I’m not really a digital native. I am 30 something and the biggest part of my childhood consisted of climbing trees, throwing rocks at each other, running through the fields and occasionally cutting my hand trying to make a bow and arrow. I am part of a generation that saw the rise of the machine called ‘the Internet’ first hand. So it’s not without a great deal of nostalgia that I think back to the sound the telephone line made when trying to connect to the World Wide Web for the first time.

A new phenomenon occurred in our household. We had generations of siblings shouting at each other to get off the phone so we could connect to the Internet to look at pictures of cats, chatting with friends through mIRC, play the first multiplayer games and other stuff. Needless to say, there were some falling outs but our family bonds were strong enough to survive the first coming.


I remember bursting out laughing when trolling my friends or strangers on mIRC pretending to be someone else, sheer amazement when word-art effects appeared on my screen for the first time and pixel fun when using paint to add special effects to pictures of mom or dad (or my brother) *evil grin*. Not to mention the many pinball games and the well-known card game Patience or Solitaire I used to play. Come to think of it, I would like my next Windows update to add remakes of these games. Just for the fun of it.

However, the thing I remember the most is not playing games or looking at funny cat pictures all day long. It was ‘asking Jeeves’ unanswerable questions such as “What is the meaning of life.” or “Did Tony Soprano really die?”. Some of you will remember Jeeves while others are probably wondering what on earth I am talking about. A very ironic spoiler alert  – think about it – Google it!


Which brings me to artificial intelligence or AI in short. All of the examples mentioned above are in some way or another part of AI. Asking questions to get answers and tapping on your keyboard to chat with others or to play games are basically processes of input and output. It’s providing A and getting B in return. Since you’re reading this blog you probably already heard of other buzzwords such as machine learning, data science, deep learning, big data, and neural networks. All of these can be categorized under artificial intelligence.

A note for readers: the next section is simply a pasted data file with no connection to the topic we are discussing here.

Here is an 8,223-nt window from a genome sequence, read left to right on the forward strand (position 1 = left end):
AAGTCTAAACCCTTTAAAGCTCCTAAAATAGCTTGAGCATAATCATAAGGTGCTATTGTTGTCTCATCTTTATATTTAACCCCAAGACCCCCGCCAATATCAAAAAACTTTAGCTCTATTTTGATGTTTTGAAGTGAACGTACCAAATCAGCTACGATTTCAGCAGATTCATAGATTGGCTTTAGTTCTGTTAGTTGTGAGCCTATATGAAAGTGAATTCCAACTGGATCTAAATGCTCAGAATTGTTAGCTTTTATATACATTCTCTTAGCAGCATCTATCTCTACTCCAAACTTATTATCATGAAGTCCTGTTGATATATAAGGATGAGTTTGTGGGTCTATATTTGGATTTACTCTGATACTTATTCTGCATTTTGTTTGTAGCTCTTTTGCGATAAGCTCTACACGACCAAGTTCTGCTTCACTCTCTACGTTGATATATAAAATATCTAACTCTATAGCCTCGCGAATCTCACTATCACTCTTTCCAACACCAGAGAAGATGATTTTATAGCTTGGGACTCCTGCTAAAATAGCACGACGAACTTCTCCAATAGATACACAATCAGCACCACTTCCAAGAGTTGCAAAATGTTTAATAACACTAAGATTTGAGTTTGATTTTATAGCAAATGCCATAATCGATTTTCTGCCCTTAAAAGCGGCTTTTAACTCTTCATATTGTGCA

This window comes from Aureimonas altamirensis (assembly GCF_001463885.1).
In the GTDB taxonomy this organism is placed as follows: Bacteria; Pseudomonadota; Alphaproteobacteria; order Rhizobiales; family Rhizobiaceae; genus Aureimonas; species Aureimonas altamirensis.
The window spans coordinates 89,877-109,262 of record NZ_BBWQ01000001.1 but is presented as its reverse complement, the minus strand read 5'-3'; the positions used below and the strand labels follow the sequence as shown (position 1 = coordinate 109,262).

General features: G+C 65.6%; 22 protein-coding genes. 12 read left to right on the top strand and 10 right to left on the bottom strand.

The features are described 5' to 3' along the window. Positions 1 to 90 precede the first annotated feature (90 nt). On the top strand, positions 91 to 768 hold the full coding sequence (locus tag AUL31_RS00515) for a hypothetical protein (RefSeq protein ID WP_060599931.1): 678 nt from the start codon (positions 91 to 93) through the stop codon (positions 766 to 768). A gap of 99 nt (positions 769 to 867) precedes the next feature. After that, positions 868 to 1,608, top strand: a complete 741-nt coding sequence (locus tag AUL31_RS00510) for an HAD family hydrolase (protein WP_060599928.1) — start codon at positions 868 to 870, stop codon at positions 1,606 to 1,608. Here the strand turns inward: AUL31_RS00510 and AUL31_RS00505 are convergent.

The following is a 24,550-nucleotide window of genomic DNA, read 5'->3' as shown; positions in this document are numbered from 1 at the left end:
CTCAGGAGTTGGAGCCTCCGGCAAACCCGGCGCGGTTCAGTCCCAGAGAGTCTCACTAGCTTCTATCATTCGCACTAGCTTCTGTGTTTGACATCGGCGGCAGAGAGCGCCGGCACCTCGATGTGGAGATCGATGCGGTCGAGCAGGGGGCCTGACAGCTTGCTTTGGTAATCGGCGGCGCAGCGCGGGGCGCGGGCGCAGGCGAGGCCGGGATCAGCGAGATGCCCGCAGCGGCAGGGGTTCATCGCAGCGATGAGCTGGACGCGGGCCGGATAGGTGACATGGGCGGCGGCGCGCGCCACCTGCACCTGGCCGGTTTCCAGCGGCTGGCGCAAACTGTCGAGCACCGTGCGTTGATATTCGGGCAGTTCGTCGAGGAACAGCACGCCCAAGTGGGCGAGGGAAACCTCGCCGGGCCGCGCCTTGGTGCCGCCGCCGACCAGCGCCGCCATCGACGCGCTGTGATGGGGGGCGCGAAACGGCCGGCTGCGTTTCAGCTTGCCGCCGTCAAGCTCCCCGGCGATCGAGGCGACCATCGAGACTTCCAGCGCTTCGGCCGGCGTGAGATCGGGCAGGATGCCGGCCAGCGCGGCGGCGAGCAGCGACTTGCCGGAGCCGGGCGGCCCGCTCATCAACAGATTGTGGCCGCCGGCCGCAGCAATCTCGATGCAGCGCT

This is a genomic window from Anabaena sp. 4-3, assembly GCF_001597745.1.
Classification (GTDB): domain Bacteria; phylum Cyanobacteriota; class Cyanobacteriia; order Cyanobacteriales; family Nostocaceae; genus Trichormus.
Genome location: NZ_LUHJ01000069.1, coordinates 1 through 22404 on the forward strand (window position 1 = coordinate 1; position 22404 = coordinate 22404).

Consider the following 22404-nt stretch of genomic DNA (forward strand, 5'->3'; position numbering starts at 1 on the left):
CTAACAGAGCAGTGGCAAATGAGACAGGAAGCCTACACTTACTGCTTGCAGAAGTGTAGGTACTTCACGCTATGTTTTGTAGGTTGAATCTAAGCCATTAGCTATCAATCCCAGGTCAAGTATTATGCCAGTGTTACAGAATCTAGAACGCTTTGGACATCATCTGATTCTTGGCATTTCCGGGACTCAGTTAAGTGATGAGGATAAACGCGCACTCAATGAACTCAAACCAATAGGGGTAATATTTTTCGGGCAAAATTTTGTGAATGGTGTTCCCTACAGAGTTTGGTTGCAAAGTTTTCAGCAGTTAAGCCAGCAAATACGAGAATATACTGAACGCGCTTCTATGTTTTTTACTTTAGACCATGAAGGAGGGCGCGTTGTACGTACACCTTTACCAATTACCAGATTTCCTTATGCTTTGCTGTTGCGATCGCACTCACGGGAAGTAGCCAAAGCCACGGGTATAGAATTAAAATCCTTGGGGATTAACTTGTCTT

We keep hearing about the rise of AI for everyone and how it will add value to businesses and education in the future. A more precise way of putting this would be the rise of Artificial Narrow Intelligence and how it will affect the aforementioned topics.

There are two types of artificial intelligence, we have artificial narrow intelligence and artificial general intelligence. The former are one-trick ponies who do one thing extremely well, provided you give the right input. The most basic example is asking the right question in a search engine so the artificial (narrow) intelligence can give you the right answer. The latter is a totally different concept, which is to build artificial intelligence that can do anything a human can do and more.

There is a lot of progress being made in artificial narrow intelligence but almost no progress in artificial general intelligence. So don’t worry, the terminator won’t show up anytime soon.

But how does this relate to education?

In fact, most of us are already using one form or another of artificial intelligence without actually knowing it, also in education and training. Using voice assistants and other allies to search online during training, using spelling software and reading assistance or even advanced facial recognition for attendance tracking is becoming more and more mainstream, also in general education.

From our end, we focus more on the business spectrum where we are seeing a rise of Netflix-like (AI driven) recommendations embedded in learning experience platforms (LXP) and learning management systems (LMS) to cater the individual training needs in businesses. Using AI can help a trainer or teacher to provide added value for their students, before, during and after the educational session, it can automate some administrative tasks like grading or evaluating essays and can provide cognitive insights and learning analytics into complex data.

Here at The Learning Hub, we keep track of all these changes whether it be the impact of artificial intelligence, the development of new, exciting learning platforms or all the different ways technology is influencing the education industry.


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